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bgary

Connections and catharsis

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I'm an idiot.

Let's just get that out of the way from the start.

I used to think I was fairly bright. Recent evidence to the contrary makes it fairly hard to cling to that belief.

Case in point.... I thought it would be fun to provide my autopilot with navigation info. Makana has a perfectly functioning GPS/chartplotter at the helm. She also has a perfectly functioning wheelpilot at the helm. Both have NMEA-0183 capabilities. So I thought... why not get them talking to each other?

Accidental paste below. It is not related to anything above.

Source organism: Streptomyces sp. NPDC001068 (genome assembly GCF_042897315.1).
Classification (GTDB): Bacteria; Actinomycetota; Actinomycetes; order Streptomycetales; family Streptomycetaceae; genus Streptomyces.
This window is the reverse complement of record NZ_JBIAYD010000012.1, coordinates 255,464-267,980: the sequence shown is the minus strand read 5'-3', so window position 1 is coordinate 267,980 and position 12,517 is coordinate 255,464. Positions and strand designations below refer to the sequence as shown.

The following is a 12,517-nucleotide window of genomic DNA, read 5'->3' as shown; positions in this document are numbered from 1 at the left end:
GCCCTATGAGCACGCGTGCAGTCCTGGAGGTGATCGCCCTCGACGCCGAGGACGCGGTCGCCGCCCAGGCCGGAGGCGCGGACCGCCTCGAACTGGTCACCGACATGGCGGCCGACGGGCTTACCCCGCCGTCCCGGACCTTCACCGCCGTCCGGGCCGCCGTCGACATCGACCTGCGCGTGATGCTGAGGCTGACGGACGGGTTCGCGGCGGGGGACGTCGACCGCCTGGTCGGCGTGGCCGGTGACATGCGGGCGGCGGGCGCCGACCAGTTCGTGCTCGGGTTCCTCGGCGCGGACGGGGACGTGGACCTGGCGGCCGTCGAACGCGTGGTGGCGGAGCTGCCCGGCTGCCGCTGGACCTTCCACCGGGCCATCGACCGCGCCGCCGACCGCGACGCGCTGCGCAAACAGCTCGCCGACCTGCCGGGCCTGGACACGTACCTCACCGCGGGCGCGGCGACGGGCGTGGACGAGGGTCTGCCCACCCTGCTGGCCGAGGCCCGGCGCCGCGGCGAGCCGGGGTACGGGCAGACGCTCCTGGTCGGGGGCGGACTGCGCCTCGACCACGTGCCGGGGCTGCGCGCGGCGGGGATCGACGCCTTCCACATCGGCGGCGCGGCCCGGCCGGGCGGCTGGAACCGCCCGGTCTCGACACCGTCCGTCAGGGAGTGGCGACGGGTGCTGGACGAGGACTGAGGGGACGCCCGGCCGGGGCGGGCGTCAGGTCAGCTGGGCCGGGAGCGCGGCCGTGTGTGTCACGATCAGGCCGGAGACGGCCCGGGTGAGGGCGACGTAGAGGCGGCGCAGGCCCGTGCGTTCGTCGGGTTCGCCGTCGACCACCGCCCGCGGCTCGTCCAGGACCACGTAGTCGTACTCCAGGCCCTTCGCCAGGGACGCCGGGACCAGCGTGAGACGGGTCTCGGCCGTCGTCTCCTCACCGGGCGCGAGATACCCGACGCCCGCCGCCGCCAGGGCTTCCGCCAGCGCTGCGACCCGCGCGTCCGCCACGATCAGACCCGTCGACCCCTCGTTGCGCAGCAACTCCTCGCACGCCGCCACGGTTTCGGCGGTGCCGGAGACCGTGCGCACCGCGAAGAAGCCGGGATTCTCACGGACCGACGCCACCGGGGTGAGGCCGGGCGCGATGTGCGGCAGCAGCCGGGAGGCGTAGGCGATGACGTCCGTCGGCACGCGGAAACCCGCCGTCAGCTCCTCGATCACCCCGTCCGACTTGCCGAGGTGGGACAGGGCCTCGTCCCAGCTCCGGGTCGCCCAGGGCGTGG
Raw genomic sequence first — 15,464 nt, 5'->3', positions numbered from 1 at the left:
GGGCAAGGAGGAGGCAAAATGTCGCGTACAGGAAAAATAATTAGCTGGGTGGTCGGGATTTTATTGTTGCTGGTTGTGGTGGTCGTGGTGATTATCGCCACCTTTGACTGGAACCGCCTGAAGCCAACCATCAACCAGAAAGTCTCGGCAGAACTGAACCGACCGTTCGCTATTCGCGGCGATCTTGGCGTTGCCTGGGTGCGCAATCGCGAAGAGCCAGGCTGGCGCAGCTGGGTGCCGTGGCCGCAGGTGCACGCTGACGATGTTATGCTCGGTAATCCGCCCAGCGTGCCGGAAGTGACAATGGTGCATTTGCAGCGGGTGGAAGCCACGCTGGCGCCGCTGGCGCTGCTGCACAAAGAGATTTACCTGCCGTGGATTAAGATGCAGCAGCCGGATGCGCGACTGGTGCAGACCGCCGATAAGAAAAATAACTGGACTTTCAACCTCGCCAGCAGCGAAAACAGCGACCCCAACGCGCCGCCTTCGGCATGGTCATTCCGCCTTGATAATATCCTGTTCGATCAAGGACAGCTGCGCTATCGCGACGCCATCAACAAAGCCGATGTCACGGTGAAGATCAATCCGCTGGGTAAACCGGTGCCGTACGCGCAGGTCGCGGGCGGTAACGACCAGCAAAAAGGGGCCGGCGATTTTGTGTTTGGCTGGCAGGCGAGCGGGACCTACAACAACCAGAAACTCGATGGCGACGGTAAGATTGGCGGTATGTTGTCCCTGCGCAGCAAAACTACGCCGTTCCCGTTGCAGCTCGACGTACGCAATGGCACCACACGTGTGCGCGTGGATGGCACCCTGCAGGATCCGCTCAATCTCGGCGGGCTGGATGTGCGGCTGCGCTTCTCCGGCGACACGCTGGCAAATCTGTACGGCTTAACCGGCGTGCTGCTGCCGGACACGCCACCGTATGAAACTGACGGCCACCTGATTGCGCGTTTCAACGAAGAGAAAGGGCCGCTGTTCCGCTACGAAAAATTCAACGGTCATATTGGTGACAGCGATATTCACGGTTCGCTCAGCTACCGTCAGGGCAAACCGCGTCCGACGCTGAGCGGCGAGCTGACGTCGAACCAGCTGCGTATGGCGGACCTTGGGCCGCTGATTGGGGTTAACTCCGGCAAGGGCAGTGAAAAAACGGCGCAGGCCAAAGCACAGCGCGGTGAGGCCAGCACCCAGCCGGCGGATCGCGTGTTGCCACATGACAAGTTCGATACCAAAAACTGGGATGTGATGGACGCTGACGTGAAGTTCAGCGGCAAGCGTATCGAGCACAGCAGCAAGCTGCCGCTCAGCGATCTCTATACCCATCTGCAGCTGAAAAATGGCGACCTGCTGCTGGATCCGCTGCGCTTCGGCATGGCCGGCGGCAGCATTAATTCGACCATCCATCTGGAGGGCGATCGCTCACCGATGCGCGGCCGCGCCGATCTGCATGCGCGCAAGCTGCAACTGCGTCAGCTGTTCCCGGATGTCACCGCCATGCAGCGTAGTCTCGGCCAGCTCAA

At best, with all the cross-currents and tide-rips in Puget Sound it would be nice to be able to auto-steer towards a place, rather than just maintain a compass heading. It'd be a good option to have. And, at the very least, connecting things like this has a very high Gadget Quotient. I'm a geek, and things like this intrigue me.

Plus, how hard could it be? I mean, an NMEA channel only involves two wires, right?

Heh.

So I did my research. Came to the conclusion fairly rapidly that the Garmin chartplotter has one notion of NMEA wiring nomenclature, and the Raymarine wheelpilot has a slightly different naming standard.

On the Raymarine, there are two connectors for an inbound NMEA connection
-- in "+" and
-- in "-"

Seems pretty straightforward.

On the Garmin Echomap, there are 2 connections for each of two ports
-- Tx (out) and
-- Rx (in)

Huh.